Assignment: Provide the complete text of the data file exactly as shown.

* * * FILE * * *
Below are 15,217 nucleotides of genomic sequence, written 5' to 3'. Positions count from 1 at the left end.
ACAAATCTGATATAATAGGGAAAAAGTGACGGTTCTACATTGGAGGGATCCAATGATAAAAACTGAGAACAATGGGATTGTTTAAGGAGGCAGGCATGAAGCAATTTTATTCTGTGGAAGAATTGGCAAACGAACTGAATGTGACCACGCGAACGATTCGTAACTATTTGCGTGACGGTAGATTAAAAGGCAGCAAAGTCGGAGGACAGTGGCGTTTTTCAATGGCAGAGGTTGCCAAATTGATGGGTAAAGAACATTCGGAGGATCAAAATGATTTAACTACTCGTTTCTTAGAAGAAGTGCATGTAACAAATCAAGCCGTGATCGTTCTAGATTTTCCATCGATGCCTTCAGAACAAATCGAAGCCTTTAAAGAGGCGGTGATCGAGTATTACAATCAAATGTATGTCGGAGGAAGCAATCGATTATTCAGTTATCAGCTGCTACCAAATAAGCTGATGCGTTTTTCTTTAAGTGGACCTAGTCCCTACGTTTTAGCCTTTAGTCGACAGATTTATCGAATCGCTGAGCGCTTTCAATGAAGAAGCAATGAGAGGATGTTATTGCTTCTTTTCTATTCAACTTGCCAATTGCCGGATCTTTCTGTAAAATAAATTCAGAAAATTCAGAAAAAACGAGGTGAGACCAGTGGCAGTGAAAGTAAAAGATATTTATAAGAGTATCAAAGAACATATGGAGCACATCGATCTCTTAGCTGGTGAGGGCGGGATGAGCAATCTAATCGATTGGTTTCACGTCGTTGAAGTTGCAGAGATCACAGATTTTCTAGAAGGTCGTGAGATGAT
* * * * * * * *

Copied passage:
Below are 15,217 nucleotides of genomic sequence, written 5' to 3'. Positions count from 1 at the left end.
ACAAATCTGATATAATAGGGAAAAAGTGACGGTTCTACATTGGAGGGATCCAATGATAAAAACTGAGAACAATGGGATTGTTTAAGGAGGCAGGCATGAAGCAATTTTATTCTGTGGAAGAATTGGCAAACGAACTGAATGTGACCACGCGAACGATTCGTAACTATTTGCGTGACGGTAGATTAAAAGGCAGCAAAGTCGGAGGACAGTGGCGTTTTTCAATGGCAGAGGTTGCCAAATTGATGGGTAAAGAACATTCGGAGGATCAAAATGATTTAACTACTCGTTTCTTAGAAGAAGTGCATGTAACAAATCAAGCCGTGATCGTTCTAGATTTTCCATCGATGCCTTCAGAACAAATCGAAGCCTTTAAAGAGGCGGTGATCGAGTATTACAATCAAATGTATGTCGGAGGAAGCAATCGATTATTCAGTTATCAGCTGCTACCAAATAAGCTGATGCGTTTTTCTTTAAGTGGACCTAGTCCCTACGTTTTAGCCTTTAGTCGACAGATTTATCGAATCGCTGAGCGCTTTCAATGAAGAAGCAATGAGAGGATGTTATTGCTTCTTTTCTATTCAACTTGCCAATTGCCGGATCTTTCTGTAAAATAAATTCAGAAAATTCAGAAAAAACGAGGTGAGACCAGTGGCAGTGAAAGTAAAAGATATTTATAAGAGTATCAAAGAACATATGGAGCACATCGATCTCTTAGCTGGTGAGGGCGGGATGAGCAATCTAATCGATTGGTTTCACGTCGTTGAAGTTGCAGAGATCACAGATTTTCTAGAAGGTCGTGAGATGAT